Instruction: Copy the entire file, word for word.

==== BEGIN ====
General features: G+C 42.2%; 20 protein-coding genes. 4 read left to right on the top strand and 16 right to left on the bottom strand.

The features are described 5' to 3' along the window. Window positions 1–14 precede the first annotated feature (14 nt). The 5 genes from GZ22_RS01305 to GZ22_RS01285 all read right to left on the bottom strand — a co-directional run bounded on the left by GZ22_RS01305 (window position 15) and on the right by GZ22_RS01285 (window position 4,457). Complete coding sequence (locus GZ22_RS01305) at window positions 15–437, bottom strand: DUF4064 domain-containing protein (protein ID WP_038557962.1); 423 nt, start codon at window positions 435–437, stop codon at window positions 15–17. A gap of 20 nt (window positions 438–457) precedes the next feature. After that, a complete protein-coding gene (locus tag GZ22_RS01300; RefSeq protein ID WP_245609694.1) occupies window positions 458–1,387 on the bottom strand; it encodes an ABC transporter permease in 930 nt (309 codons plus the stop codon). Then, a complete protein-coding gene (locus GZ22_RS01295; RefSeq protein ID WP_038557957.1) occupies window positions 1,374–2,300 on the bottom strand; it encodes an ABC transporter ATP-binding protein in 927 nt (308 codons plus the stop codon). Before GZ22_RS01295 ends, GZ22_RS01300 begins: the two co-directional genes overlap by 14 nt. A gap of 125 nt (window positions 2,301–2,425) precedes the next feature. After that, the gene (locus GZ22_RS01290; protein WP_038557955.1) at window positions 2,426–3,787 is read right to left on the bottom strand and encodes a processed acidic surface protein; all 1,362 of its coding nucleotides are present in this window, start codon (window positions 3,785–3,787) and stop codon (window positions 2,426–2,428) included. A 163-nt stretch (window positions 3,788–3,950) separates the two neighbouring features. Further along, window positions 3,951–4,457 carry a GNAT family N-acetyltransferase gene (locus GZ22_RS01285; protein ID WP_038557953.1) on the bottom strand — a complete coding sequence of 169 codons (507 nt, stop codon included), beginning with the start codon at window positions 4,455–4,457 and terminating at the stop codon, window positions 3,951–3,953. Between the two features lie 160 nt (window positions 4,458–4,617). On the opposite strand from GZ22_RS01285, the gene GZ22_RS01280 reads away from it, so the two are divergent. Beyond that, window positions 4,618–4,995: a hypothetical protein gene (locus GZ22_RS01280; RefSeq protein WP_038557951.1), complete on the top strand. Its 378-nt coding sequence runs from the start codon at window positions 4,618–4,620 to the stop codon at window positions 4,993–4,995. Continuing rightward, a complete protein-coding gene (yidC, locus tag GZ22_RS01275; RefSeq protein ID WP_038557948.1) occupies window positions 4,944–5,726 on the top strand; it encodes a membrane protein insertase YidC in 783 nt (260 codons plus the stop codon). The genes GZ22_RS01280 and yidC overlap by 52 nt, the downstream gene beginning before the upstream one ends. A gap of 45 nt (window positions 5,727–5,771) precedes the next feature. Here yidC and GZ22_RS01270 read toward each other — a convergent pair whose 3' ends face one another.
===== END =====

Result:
General features: G+C 42.2%; 20 protein-coding genes. 4 read left to right on the top strand and 16 right to left on the bottom strand.

The features are described 5' to 3' along the window. Window positions 1–14 precede the first annotated feature (14 nt). The 5 genes from GZ22_RS01305 to GZ22_RS01285 all read right to left on the bottom strand — a co-directional run bounded on the left by GZ22_RS01305 (window position 15) and on the right by GZ22_RS01285 (window position 4,457). Complete coding sequence (locus GZ22_RS01305) at window positions 15–437, bottom strand: DUF4064 domain-containing protein (protein ID WP_038557962.1); 423 nt, start codon at window positions 435–437, stop codon at window positions 15–17. A gap of 20 nt (window positions 438–457) precedes the next feature. After that, a complete protein-coding gene (locus tag GZ22_RS01300; RefSeq protein ID WP_245609694.1) occupies window positions 458–1,387 on the bottom strand; it encodes an ABC transporter permease in 930 nt (309 codons plus the stop codon). Then, a complete protein-coding gene (locus GZ22_RS01295; RefSeq protein ID WP_038557957.1) occupies window positions 1,374–2,300 on the bottom strand; it encodes an ABC transporter ATP-binding protein in 927 nt (308 codons plus the stop codon). Before GZ22_RS01295 ends, GZ22_RS01300 begins: the two co-directional genes overlap by 14 nt. A gap of 125 nt (window positions 2,301–2,425) precedes the next feature. After that, the gene (locus GZ22_RS01290; protein WP_038557955.1) at window positions 2,426–3,787 is read right to left on the bottom strand and encodes a processed acidic surface protein; all 1,362 of its coding nucleotides are present in this window, start codon (window positions 3,785–3,787) and stop codon (window positions 2,426–2,428) included. A 163-nt stretch (window positions 3,788–3,950) separates the two neighbouring features. Further along, window positions 3,951–4,457 carry a GNAT family N-acetyltransferase gene (locus GZ22_RS01285; protein ID WP_038557953.1) on the bottom strand — a complete coding sequence of 169 codons (507 nt, stop codon included), beginning with the start codon at window positions 4,455–4,457 and terminating at the stop codon, window positions 3,951–3,953. Between the two features lie 160 nt (window positions 4,458–4,617). On the opposite strand from GZ22_RS01285, the gene GZ22_RS01280 reads away from it, so the two are divergent. Beyond that, window positions 4,618–4,995: a hypothetical protein gene (locus GZ22_RS01280; RefSeq protein WP_038557951.1), complete on the top strand. Its 378-nt coding sequence runs from the start codon at window positions 4,618–4,620 to the stop codon at window positions 4,993–4,995. Continuing rightward, a complete protein-coding gene (yidC, locus tag GZ22_RS01275; RefSeq protein ID WP_038557948.1) occupies window positions 4,944–5,726 on the top strand; it encodes a membrane protein insertase YidC in 783 nt (260 codons plus the stop codon). The genes GZ22_RS01280 and yidC overlap by 52 nt, the downstream gene beginning before the upstream one ends. A gap of 45 nt (window positions 5,727–5,771) precedes the next feature. Here yidC and GZ22_RS01270 read toward each other — a convergent pair whose 3' ends face one another.